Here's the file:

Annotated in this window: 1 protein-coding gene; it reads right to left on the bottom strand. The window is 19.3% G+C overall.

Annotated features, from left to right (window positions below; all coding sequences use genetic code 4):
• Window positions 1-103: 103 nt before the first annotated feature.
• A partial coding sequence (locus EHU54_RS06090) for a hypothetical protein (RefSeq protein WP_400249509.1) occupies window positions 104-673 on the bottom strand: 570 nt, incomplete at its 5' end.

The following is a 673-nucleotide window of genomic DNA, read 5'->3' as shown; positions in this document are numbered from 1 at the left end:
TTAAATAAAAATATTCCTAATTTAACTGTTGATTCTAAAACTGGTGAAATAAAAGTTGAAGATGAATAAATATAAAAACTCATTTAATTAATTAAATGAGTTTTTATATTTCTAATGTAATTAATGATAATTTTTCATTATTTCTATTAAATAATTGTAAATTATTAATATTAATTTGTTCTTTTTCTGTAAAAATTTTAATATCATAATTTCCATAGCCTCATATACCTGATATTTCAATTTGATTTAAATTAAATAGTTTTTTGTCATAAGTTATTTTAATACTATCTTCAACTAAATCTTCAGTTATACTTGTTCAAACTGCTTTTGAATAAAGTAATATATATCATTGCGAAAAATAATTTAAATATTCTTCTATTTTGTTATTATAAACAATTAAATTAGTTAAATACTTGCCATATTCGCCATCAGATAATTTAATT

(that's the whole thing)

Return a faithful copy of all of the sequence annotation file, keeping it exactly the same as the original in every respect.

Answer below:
Annotated in this window: 1 protein-coding gene; it reads right to left on the bottom strand. The window is 19.3% G+C overall.

Annotated features, from left to right (window positions below; all coding sequences use genetic code 4):
• Window positions 1-103: 103 nt before the first annotated feature.
• A partial coding sequence (locus EHU54_RS06090) for a hypothetical protein (RefSeq protein WP_400249509.1) occupies window positions 104-673 on the bottom strand: 570 nt, incomplete at its 5' end.

The following is a 673-nucleotide window of genomic DNA, read 5'->3' as shown; positions in this document are numbered from 1 at the left end:
TTAAATAAAAATATTCCTAATTTAACTGTTGATTCTAAAACTGGTGAAATAAAAGTTGAAGATGAATAAATATAAAAACTCATTTAATTAATTAAATGAGTTTTTATATTTCTAATGTAATTAATGATAATTTTTCATTATTTCTATTAAATAATTGTAAATTATTAATATTAATTTGTTCTTTTTCTGTAAAAATTTTAATATCATAATTTCCATAGCCTCATATACCTGATATTTCAATTTGATTTAAATTAAATAGTTTTTTGTCATAAGTTATTTTAATACTATCTTCAACTAAATCTTCAGTTATACTTGTTCAAACTGCTTTTGAATAAAGTAATATATATCATTGCGAAAAATAATTTAAATATTCTTCTATTTTGTTATTATAAACAATTAAATTAGTTAAATACTTGCCATATTCGCCATCAGATAATTTAATT